No 10 ‘very concerned’ about food shortages but public warned ‘don’t panic buy’ as Pingdemic cripples Britain


SHOPPERS are today being urged not to panic buy as the pingdemic cripples Britain – and a top minister admits he is “very concerned”.

Alarming images of empty aisles have spooked shoppers and fanned fears of a fresh wave of panic-buying.

A shopper crams his trolley with toilet roll and water in London
Kwasi Kwarteng told people not to panic in the face of bare supermarket shelves
Alarming images of empty shelves have spooked shoppers

Hundreds of thousands of workers are off isolating after being alerted by the NHS Covid app, bringing businesses to their knees with staffing crises.

Up to a quarter of staff at some in the food and drink businesses are self-isolating, the industry group has said.

Supermarkets have begged customers not to clear out aisles as it could leave others with nothing.

Iceland boss Richard Walker said the cost-cutting store was hiring 2,000 temp workers plug the “exponential rise in pinging”. 

While he said dramatic pictures of bare shelves was not “widespread” – he said it was the “Government who should be panicking” as the pingdemic rips.

Business Secretary Kwasi Kwarteng said he was “very concerned” by the images but also begged Brits not to cram their trollies.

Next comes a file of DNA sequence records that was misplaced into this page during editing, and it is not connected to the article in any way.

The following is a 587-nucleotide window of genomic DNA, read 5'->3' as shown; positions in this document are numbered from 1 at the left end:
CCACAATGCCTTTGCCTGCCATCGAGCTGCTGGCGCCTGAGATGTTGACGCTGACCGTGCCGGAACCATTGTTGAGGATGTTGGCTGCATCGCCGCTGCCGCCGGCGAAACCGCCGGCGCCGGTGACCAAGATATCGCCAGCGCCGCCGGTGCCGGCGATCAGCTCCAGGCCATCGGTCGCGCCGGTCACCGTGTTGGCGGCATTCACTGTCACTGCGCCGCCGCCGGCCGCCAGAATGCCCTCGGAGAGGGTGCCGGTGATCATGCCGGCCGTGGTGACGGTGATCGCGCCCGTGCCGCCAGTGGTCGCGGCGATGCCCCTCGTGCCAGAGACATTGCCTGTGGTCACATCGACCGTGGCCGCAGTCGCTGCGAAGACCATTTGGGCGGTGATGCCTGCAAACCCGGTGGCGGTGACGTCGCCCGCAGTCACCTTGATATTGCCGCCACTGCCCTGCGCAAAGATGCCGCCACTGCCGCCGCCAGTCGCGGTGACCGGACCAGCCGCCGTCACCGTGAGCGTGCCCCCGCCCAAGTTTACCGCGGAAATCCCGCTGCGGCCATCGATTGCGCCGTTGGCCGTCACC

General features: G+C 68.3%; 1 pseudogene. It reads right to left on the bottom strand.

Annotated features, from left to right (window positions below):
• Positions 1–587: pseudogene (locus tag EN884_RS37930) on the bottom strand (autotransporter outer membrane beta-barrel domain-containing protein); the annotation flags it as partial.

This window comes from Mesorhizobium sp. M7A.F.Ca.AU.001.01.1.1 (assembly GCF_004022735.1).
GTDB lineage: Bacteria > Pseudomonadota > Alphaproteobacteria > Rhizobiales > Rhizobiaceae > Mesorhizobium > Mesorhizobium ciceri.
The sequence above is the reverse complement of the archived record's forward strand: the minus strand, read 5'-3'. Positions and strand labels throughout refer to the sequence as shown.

Responding to Mr Walker’s remarks he told BBC Radio 4: “He was right to say shoppers shouldn’t be panicking.

“I don’t quite know what he meant that the Government should be panicking, I’m not panicking.”

In pingdemic developments:

  • A record 618,903 people in England and Wales were pinged by the app last week
  • A list of critical sectors to be exempt from pinging will be revealed later today
  • Mr Kwarteng insisted isolation for double-jabbed Brits will end on August 16
  • Downing St said brides pinged on their wedding day should isolate

Environment Secretary George Eustice also tried to play down the shortages, stressing the heatwave has fuelled demand for some goods.

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Speaking in the Commons he said: “The recent hot weather has increased demand for some items, like bottled water, and staff absences have increased but remain lower than seen earlier in the pandemic.

“We are working with colleagues across Government to support businesses in the food supply chain.”

Labour’s shadow environment secretary Luke Pollard asked why Mr Eustice has not “got a grip” on the situation.

Sainsbury’s said it was grappling with shortages and was scrambling to fix the issue.

Fuel retailer BP said it had closed several sites temporarily because of a shortage of fuel.

A list of critical sectors to be exempt from pingdemic isolation rules will be published later today.

George Eustice said some items like bottled water were in demand amid the heatwave